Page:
If you have made extensive changes to a file and then change your mind
about them, you can get rid of them by reading in the previous version
of the file with the
revert-buffer command. See Reverting a Buffer in The GNU Emacs Manual.
revert-buffer&optional ignore-auto noconfirm preserve-modes
This command replaces the buffer text with the text of the visited file on disk. This action undoes all changes since the file was visited or saved.
By default, if the latest auto-save file is more recent than the visited
file, and the argument ignore-auto is
revert-buffer asks the user whether to use that auto-save
instead. When you invoke this command interactively, ignore-auto
is t if there is no numeric prefix argument; thus, the
interactive default is not to check the auto-save file.
revert-buffer asks for confirmation before it changes
the buffer; but if the argument noconfirm is non-
revert-buffer does not ask for confirmation.
Normally, this command reinitializes the buffer’s major and minor modes
normal-mode. But if preserve-modes is
nil, the modes remain unchanged.
Reverting tries to preserve marker positions in the buffer by using the
replacement feature of
insert-file-contents. If the buffer
contents and the file contents are identical before the revert
operation, reverting preserves all the markers. If they are not
identical, reverting does change the buffer; in that case, it preserves
the markers in the unchanged text (if any) at the beginning and end of
the buffer. Preserving any additional markers would be problematical.
revert-buffer binds this variable to a non-
while it is working.
You can customize how
revert-buffer does its work by setting
the variables described in the rest of this section.
This variable holds a list of files that should be reverted without
query. The value is a list of regular expressions. If the visited file
name matches one of these regular expressions, and the file has changed
on disk but the buffer is not modified, then
reverts the file without asking the user for confirmation.
Some major modes customize
revert-buffer by making
buffer-local bindings for these variables:
The value of this variable is the function to use to revert this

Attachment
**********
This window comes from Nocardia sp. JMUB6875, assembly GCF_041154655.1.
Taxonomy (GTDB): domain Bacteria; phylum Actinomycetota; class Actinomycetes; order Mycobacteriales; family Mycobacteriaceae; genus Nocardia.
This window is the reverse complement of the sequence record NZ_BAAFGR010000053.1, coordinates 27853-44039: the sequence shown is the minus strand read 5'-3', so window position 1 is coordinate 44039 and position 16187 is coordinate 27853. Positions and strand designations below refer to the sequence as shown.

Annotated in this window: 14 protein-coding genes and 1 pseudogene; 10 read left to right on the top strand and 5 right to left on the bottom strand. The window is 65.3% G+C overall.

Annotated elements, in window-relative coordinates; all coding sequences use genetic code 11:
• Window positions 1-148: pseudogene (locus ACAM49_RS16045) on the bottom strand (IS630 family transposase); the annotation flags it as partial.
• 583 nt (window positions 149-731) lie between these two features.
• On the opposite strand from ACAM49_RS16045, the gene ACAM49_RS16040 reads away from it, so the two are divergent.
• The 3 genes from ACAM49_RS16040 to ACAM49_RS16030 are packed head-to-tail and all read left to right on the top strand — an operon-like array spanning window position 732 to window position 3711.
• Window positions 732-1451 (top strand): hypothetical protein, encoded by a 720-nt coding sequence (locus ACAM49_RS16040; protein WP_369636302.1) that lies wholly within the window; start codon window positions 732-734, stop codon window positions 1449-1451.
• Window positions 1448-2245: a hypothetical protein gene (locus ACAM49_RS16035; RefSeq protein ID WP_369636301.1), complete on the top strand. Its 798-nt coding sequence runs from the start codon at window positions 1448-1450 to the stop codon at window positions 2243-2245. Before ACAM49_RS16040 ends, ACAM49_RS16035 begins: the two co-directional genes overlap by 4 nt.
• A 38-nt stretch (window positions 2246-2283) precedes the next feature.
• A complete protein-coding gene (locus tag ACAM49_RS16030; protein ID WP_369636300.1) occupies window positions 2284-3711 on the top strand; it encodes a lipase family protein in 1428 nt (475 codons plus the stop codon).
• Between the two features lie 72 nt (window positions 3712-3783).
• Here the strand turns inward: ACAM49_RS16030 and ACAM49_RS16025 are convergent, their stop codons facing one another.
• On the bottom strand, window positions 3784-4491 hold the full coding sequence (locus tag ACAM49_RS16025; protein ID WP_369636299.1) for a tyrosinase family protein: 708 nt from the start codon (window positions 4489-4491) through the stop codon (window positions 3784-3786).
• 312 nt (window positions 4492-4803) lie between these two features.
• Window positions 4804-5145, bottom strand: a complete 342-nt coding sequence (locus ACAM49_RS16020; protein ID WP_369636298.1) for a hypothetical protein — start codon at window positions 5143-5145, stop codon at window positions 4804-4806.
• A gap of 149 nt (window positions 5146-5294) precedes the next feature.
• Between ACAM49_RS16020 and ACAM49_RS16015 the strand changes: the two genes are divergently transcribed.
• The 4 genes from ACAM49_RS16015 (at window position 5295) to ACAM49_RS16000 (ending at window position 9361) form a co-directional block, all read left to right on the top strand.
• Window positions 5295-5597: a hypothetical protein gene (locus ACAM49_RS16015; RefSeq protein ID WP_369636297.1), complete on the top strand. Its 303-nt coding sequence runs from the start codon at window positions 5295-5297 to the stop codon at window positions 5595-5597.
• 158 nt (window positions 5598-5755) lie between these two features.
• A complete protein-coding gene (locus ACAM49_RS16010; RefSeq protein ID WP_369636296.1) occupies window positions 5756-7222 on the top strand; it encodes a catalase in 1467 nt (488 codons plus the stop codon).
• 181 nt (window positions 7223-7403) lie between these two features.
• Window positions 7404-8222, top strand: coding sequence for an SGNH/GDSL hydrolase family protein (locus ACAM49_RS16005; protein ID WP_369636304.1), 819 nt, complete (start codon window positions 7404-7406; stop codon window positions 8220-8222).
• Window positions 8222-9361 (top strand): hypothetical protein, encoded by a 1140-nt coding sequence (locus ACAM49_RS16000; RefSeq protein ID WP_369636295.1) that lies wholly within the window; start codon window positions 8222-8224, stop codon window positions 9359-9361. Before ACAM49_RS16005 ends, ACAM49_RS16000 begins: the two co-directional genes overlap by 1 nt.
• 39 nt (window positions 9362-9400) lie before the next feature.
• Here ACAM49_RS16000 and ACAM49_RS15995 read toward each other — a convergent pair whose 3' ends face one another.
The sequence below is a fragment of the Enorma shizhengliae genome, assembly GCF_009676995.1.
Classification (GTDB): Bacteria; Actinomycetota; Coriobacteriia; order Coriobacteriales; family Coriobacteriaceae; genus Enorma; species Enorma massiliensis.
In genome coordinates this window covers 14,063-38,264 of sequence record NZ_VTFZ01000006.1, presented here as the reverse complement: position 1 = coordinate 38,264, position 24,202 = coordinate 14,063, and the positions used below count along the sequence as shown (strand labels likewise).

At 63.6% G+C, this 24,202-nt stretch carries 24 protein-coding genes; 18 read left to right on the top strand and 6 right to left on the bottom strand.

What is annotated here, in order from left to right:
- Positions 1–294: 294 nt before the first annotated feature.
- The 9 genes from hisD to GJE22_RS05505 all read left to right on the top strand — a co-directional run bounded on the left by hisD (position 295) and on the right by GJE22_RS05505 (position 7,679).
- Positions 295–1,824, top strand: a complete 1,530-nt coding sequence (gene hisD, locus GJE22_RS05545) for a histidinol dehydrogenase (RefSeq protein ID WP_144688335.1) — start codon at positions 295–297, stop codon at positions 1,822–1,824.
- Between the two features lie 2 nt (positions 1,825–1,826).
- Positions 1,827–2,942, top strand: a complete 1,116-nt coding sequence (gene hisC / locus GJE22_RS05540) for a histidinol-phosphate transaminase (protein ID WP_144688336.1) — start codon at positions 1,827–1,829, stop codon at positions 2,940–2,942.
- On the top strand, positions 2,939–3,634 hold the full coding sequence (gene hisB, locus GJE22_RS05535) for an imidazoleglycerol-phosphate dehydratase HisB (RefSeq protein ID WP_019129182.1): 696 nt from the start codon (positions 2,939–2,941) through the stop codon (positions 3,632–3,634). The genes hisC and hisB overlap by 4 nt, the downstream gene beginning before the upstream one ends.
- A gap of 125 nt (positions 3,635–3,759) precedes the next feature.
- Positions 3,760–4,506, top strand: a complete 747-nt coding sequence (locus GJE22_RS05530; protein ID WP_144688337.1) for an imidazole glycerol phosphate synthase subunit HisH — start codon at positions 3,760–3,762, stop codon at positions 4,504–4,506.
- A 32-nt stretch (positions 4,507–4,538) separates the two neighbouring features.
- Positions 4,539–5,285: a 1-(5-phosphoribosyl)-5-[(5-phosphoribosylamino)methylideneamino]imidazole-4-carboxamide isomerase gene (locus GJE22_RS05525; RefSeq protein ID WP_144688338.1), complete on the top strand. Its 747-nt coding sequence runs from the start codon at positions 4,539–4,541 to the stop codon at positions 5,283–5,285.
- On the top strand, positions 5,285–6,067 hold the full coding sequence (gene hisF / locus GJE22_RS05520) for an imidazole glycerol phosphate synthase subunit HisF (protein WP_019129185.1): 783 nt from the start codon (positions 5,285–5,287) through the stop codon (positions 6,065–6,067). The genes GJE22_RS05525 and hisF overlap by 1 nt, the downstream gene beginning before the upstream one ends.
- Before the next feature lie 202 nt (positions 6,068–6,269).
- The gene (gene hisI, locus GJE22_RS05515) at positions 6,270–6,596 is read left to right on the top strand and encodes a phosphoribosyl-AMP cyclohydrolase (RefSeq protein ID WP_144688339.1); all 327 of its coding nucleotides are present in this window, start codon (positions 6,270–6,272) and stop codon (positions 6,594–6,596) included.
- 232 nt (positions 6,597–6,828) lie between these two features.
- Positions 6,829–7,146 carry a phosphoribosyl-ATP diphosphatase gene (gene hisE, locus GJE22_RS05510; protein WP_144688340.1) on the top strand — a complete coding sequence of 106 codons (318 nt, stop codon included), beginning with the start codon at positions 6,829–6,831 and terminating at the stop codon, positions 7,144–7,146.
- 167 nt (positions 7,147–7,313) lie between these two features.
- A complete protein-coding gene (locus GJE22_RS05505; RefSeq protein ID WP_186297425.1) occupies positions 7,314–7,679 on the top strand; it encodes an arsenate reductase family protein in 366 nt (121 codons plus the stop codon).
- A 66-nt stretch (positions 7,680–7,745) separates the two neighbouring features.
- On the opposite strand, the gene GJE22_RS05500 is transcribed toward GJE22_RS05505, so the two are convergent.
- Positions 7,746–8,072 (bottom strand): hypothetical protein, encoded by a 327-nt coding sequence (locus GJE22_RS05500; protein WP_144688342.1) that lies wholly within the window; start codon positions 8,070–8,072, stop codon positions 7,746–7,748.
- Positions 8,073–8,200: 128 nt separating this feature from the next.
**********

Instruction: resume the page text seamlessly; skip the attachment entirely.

buffer. It should be a function with two optional
arguments to do the work of reverting. The two optional arguments,
ignore-auto and noconfirm, are the arguments that
Modes such as Dired mode, in which the text being edited does not consist of a file’s contents but can be regenerated in some other fashion, can give this variable a buffer-local value that is a special function to regenerate the contents.
The value of this variable specifies the function to use to insert the updated contents when reverting this buffer. The function receives two arguments: first the file name to use; second, t if the user has asked to read the auto-save file.
The reason for a mode to change this variable instead of
revert-buffer-function is to avoid duplicating or replacing the
rest of what
revert-buffer does: asking for confirmation,
clearing the undo list, deciding the proper major mode, and running the
hooks listed below.
This normal hook is run by the default revert-buffer-function before inserting the modified contents. A custom revert-buffer-function may or may not run this hook.
This normal hook is run by the default revert-buffer-function after inserting the modified contents. A custom revert-buffer-function may or may not run this hook.
The value of this variable specifies a function to call to check whether a buffer needs reverting. The default value only handles buffers that are visiting files, by checking their modification time. Buffers that are not visiting files require a custom function (see (emacs)Supporting additional buffers).